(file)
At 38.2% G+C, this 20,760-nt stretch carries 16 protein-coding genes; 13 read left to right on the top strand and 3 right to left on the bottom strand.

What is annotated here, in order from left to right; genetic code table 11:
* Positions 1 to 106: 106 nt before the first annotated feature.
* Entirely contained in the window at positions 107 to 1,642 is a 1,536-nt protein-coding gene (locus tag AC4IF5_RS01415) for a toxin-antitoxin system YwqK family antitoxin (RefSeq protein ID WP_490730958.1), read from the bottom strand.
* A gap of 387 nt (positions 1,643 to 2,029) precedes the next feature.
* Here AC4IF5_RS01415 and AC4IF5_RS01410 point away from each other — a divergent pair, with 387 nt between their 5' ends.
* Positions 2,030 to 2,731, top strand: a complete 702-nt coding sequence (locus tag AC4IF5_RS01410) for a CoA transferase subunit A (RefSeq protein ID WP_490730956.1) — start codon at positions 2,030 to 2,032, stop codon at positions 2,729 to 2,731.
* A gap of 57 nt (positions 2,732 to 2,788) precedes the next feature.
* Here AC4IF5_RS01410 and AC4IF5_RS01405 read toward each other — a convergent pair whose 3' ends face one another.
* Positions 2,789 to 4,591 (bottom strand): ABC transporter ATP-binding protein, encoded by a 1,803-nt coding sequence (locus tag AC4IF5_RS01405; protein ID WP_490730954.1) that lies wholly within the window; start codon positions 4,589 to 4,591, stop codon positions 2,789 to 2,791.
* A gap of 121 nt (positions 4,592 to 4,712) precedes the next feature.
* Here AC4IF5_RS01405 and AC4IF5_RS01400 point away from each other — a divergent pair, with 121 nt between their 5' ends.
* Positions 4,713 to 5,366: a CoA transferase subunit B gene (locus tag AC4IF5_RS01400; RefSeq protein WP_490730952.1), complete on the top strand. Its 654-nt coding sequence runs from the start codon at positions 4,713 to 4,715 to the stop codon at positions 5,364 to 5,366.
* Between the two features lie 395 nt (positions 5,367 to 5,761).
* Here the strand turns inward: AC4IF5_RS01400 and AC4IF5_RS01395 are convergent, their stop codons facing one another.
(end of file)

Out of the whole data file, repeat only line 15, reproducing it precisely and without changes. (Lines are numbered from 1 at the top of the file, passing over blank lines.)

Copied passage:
* Here the strand turns inward: AC4IF5_RS01400 and AC4IF5_RS01395 are convergent, their stop codons facing one another.